When I look back on my life, I have often known when it was time to move on because I felt squeezed out of a particular situation. This is how I imagine a snake feels when it needs to shed. I imagine things start feeling constrictive, uncomfortable, irritating, and itchy. At that point, a snake will actually seek out a rock or a hard place and brush its body against it to tear its skin. Then it’ll work at the tear until it’s big enough, find something to catch the skin on, and wriggle out shiny and new.
Snakes shed so they can grow, and because they grow throughout their lives, they shed their skin until they die. I think we shed so that we can grow, too. Today, I realized that I have felt the constriction, discomfort, irritation, and itchiness of a situation that no longer fits. It is time to move on–to wriggle out of this situation so I can emerge into a new one.
If snakes were to look in mirrors (and I’m sure fashionable snakes do), they would see in their reflection everything they will eventually shed. What they shed is their outward appearance, their physical identity, the way they and others recognize themselves in the world. When I have faced sheddings in the past, I have found it impossible to imagine who I’d be without my old skin. Who would I be if I left corporate life to become a parent? Who would I be if I got divorced and raised my son on my own? Yet the skin no longer fit, and I knew it had to come off.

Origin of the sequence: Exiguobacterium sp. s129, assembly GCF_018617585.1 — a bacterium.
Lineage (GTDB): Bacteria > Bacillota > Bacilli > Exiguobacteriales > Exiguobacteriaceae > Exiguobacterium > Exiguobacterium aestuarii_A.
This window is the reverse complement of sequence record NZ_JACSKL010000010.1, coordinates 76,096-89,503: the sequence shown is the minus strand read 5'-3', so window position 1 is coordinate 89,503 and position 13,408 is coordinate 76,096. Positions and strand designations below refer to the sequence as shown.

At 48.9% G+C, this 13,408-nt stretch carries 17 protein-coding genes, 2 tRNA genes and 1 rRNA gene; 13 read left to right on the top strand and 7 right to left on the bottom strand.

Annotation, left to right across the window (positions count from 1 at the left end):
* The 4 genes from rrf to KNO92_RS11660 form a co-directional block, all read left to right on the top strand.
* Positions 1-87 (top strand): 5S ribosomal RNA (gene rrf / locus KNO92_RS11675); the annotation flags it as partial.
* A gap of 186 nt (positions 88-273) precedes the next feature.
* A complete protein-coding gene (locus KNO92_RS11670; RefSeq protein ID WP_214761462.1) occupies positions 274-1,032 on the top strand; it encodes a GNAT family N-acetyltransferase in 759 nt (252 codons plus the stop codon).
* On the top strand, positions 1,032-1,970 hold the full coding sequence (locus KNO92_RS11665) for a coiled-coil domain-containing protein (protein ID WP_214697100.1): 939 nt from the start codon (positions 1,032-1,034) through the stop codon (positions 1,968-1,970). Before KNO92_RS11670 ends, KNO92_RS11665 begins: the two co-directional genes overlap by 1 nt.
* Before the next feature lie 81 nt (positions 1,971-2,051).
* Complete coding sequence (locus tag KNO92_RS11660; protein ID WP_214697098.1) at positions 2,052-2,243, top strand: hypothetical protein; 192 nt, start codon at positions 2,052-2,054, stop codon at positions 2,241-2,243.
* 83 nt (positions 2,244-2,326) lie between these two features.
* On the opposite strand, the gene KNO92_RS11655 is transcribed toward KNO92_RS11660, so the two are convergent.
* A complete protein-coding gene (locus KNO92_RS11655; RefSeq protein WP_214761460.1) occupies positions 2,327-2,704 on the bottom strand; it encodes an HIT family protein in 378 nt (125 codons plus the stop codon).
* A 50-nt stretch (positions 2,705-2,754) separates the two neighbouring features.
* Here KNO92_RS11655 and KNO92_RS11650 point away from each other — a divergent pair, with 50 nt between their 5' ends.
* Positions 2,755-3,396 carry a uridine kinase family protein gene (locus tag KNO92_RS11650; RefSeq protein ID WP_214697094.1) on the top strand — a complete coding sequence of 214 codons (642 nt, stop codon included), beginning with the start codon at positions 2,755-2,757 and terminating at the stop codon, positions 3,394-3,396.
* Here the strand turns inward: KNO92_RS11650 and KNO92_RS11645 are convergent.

For me, the worst part of shedding is the sense of spiritual disconnection I feel. Before a snake sheds, it is virtually blind for a period of time, because the skin over its eyes becomes cloudy. This I understand, because I have felt blind in terms of my source of inner guidance lately.
A situation that was known and comfortable has become constrictive and irritating. I feel blind to my inner guidance, and am instinctively seeking out rocks and hard places that will help me tear open an escape hatch in this old skin. Seems like a bad thing, but is it? I feel confusion, grief, and a sense of loss around losing something that was known and comfortable. And this spot between the rock and the hard place is painful. But who am I becoming? Freed of my old skin, what possibilities and adventures await me?